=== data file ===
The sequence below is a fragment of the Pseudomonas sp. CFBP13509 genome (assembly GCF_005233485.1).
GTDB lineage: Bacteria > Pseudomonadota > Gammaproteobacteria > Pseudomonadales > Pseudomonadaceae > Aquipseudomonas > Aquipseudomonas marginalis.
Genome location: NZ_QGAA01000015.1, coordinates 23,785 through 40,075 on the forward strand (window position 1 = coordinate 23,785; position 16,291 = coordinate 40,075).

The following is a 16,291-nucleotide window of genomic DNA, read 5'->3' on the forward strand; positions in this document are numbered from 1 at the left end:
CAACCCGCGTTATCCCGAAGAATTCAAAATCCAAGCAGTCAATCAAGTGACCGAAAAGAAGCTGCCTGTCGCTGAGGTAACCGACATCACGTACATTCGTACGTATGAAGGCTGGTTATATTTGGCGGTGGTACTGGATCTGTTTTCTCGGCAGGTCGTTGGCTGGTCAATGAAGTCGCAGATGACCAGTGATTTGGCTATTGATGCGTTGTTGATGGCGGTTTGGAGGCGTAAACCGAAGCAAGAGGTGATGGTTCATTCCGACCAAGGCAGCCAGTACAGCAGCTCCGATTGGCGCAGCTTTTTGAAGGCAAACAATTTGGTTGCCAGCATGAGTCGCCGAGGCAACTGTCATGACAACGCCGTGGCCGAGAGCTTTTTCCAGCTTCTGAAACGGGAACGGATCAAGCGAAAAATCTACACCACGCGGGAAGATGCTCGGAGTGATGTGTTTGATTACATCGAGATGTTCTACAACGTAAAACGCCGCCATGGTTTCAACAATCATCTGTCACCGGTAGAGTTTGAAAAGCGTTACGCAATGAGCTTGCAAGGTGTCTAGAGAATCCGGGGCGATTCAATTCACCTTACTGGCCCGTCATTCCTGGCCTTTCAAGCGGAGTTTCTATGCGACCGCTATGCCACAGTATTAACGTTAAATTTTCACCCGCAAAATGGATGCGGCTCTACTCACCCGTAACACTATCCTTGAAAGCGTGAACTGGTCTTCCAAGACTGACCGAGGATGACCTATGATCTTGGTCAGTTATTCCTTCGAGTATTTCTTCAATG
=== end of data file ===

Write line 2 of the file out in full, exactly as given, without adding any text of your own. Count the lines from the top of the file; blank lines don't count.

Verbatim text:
GTDB lineage: Bacteria > Pseudomonadota > Gammaproteobacteria > Pseudomonadales > Pseudomonadaceae > Aquipseudomonas > Aquipseudomonas marginalis.